The state budget finished moderately in the black last week after officials struggled much of the just-completed fiscal year with red ink.

But whether state government remains free of deficits in the new budget year — and in the next few to come — could hinge on how realistic officials are about Connecticut’s gradually recovering economy, Comptroller Kevin P. Lembo said.

Though the state’s chief fiscal watchdog won’t officially close the books on 2012-13 until early September, Lembo projected a $236.6 million surplus for the fiscal year that ended June 30.

And though most of that bonus, which represents about one-ninth of the year’s operating budget, is committed to help pay for state spending in 2013-14 and 2014-15, about $15.8 million is available for deposit into the emergency budget reserve.

That account, commonly known as the Rainy Day Fund, already holds more than $93 million, and should hold just over $109 million once the books on the outgoing year officially are closed.

“I’m generally bullish on the Connecticut economy,” Lembo told The Mirror in an interview, though he was quick to add that doesn’t mean the Nutmeg State should expect boom times anytime soon. “I think it is chugging along in the positive direction, but it’s redefining itself at the same time.”

That redefinition clearly means a slower recovery than the economy enjoyed as it bounced back from recessions in 2003 and in 1992.

While the state income tax collected almost $8.7 billion in the last budget, about $110 million more than anticipated, the sales and corporation taxes are expected to fall $189 million and $66 million, respectively, below budgeted levels for 2012-13.

In fact, the most significant revenue growth over the past fiscal year involved the inheritance tax, which surpassed expectations by almost $270 million. Unfortunately, Lembo said, this is one of the state’s most volatile taxes, and numbers can skew upward significantly if even one large estate changes hands unexpectedly.

In other words, that isn’t the type of growth state government can count on year after year.

“Conservative approaches to budgeting and to projecting revenue are critical,” the comptroller said. “It’s in everyone’s interests to tell the truth.”

That also means recognizing that demand for state-sponsored health care services through Medicaid is likely to remain strong, even as the economic recovery progresses, Lembo said.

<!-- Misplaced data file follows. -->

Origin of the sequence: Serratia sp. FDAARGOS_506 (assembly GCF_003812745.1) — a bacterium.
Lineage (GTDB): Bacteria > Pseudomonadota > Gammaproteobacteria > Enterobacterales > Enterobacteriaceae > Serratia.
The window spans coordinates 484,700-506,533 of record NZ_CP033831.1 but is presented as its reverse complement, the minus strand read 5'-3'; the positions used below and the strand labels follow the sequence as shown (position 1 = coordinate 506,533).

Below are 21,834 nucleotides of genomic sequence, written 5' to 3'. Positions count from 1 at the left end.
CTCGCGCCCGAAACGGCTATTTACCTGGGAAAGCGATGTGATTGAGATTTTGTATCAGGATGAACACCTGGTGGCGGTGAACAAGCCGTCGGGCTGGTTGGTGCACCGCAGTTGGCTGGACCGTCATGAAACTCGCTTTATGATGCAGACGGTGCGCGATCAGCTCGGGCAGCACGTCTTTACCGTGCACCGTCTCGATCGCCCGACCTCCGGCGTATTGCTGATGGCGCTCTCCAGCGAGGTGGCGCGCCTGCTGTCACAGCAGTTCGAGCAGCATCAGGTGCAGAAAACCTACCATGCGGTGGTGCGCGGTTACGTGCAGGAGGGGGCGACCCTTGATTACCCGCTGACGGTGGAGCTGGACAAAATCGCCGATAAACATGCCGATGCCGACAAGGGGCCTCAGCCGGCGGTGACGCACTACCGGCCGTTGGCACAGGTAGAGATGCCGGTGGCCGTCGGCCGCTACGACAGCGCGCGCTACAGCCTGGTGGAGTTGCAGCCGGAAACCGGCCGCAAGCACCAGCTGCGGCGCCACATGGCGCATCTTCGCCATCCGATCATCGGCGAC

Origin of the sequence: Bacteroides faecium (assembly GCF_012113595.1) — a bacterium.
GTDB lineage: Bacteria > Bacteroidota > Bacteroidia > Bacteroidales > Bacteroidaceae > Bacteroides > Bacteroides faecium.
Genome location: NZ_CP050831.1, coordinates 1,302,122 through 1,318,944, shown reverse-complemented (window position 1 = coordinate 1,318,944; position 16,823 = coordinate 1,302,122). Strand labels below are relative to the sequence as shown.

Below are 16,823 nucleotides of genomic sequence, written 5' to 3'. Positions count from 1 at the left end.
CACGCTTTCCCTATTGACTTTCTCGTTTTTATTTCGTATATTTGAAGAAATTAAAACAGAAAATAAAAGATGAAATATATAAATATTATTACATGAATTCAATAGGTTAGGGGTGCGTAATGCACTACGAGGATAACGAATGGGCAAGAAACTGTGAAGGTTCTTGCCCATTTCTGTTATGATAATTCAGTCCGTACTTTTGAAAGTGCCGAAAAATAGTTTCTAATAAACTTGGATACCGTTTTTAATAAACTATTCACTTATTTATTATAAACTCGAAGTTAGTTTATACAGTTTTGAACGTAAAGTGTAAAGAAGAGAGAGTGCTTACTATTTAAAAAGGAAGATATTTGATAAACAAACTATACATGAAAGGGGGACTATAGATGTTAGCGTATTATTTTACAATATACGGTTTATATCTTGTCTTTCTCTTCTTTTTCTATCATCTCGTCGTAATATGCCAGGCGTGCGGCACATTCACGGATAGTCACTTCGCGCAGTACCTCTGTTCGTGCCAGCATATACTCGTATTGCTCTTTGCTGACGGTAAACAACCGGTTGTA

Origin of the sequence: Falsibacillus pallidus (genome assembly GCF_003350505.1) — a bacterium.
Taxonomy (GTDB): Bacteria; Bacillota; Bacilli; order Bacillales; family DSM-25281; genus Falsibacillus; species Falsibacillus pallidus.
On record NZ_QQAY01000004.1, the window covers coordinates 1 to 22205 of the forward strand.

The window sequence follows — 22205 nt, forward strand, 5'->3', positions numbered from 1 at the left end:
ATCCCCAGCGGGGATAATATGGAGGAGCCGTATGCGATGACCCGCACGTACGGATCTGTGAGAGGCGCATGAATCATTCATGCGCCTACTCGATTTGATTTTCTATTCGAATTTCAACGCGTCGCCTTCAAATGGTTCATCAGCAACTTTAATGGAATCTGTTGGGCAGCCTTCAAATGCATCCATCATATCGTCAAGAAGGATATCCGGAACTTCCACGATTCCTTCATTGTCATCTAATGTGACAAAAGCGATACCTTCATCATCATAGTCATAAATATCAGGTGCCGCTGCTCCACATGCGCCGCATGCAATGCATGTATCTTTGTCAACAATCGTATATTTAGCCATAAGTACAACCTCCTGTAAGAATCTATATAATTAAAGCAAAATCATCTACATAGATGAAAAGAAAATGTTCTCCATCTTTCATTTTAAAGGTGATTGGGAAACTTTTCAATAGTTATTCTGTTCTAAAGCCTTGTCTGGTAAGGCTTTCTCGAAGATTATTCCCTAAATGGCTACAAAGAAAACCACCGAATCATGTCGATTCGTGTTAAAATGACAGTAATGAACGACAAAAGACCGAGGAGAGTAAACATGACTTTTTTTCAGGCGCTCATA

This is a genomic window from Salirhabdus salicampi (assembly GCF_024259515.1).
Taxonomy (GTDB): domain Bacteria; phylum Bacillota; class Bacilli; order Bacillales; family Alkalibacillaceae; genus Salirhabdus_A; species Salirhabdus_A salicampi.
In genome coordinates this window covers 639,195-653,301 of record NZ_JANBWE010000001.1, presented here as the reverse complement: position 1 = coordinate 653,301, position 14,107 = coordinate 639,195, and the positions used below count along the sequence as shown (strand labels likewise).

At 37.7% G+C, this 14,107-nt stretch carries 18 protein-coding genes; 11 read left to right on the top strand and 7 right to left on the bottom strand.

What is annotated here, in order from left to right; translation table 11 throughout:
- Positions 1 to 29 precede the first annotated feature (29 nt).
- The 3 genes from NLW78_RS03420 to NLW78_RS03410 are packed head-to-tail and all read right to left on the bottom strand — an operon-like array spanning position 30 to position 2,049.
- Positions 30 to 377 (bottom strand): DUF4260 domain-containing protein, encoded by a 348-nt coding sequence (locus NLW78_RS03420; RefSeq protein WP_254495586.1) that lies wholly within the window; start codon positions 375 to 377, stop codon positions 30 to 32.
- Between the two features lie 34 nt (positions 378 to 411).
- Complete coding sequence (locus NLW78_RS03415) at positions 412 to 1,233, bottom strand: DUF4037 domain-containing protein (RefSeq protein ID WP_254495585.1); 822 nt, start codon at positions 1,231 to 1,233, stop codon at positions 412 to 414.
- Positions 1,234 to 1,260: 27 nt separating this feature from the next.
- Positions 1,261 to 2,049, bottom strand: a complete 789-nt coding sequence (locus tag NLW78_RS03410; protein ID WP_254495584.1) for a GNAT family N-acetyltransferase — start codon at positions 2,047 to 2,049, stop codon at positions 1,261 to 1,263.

Medicaid spending has surpassed expectations by wide margins in each of the past two fiscal years as Connecticut has regained only about half of the roughly 120,000 jobs it lost in the last recession.

Connecticut employment grew by about 12,500 jobs over the 12 months that ended in May, an increase of just 0.08 percent, or half of the national average.

Still, there are several signs, Lembo added, that further economic improvement is on the horizon:

  • The education and health care, leisure and hospitality, and construction job sectors have enjoyed solid growth, and state unemployment claims are down about 7.2 percent over the last year.
  • Housing permits in Connecticut posted strong gains early in the 2013 calendar year, after experiencing double-digit growth in 11 out of 12 months in 2012.
  • Retail sales in May were up 4.3 percent compared with May 2012.
  • And the Dow Jones Industrial Average, the leading indicator of the health of blue-chip stocks, has been growing about 20 percent faster in the early part of 2013 compared with 2012.

Keith has spent most of his 31 years as a reporter specializing in state government finances, analyzing such topics as income tax equity, waste in government and the complex funding systems behind Connecticut’s transportation and social services networks. He has been the state finances reporter at CT Mirror since it launched in 2010. Prior to joining CT Mirror Keith was State Capitol bureau chief for The Journal Inquirer of Manchester, a reporter for the Day of New London, and a former contributing writer to The New York Times. Keith is a graduate of and a former journalism instructor at the University of Connecticut.

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